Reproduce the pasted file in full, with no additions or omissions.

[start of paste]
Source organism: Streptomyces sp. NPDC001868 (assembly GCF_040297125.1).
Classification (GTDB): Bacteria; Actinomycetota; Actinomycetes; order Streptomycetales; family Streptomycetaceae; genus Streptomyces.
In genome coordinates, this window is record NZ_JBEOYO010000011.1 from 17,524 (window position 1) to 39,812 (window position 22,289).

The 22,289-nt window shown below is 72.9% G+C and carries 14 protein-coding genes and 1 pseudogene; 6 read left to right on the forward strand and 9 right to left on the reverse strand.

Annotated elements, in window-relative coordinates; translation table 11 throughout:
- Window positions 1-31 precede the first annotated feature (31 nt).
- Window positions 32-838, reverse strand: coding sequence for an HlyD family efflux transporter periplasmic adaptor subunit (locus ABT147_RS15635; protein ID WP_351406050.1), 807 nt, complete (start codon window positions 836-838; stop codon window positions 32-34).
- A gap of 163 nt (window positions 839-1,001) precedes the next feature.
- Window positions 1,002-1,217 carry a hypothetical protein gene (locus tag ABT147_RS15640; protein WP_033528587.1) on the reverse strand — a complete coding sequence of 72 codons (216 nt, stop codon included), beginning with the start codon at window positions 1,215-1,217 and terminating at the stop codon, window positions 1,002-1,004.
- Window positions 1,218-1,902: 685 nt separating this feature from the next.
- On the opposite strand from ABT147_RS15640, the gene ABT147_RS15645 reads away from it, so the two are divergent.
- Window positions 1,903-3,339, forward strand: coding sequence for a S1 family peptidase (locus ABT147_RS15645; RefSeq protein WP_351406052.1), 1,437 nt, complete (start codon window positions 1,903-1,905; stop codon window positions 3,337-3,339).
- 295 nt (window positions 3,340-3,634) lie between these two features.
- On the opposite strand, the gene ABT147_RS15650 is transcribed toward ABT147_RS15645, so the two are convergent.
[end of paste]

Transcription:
Source organism: Streptomyces sp. NPDC001868 (assembly GCF_040297125.1).
Classification (GTDB): Bacteria; Actinomycetota; Actinomycetes; order Streptomycetales; family Streptomycetaceae; genus Streptomyces.
In genome coordinates, this window is record NZ_JBEOYO010000011.1 from 17,524 (window position 1) to 39,812 (window position 22,289).

The 22,289-nt window shown below is 72.9% G+C and carries 14 protein-coding genes and 1 pseudogene; 6 read left to right on the forward strand and 9 right to left on the reverse strand.

Annotated elements, in window-relative coordinates; translation table 11 throughout:
- Window positions 1-31 precede the first annotated feature (31 nt).
- Window positions 32-838, reverse strand: coding sequence for an HlyD family efflux transporter periplasmic adaptor subunit (locus ABT147_RS15635; protein ID WP_351406050.1), 807 nt, complete (start codon window positions 836-838; stop codon window positions 32-34).
- A gap of 163 nt (window positions 839-1,001) precedes the next feature.
- Window positions 1,002-1,217 carry a hypothetical protein gene (locus tag ABT147_RS15640; protein WP_033528587.1) on the reverse strand — a complete coding sequence of 72 codons (216 nt, stop codon included), beginning with the start codon at window positions 1,215-1,217 and terminating at the stop codon, window positions 1,002-1,004.
- Window positions 1,218-1,902: 685 nt separating this feature from the next.
- On the opposite strand from ABT147_RS15640, the gene ABT147_RS15645 reads away from it, so the two are divergent.
- Window positions 1,903-3,339, forward strand: coding sequence for a S1 family peptidase (locus ABT147_RS15645; RefSeq protein WP_351406052.1), 1,437 nt, complete (start codon window positions 1,903-1,905; stop codon window positions 3,337-3,339).
- 295 nt (window positions 3,340-3,634) lie between these two features.
- On the opposite strand, the gene ABT147_RS15650 is transcribed toward ABT147_RS15645, so the two are convergent.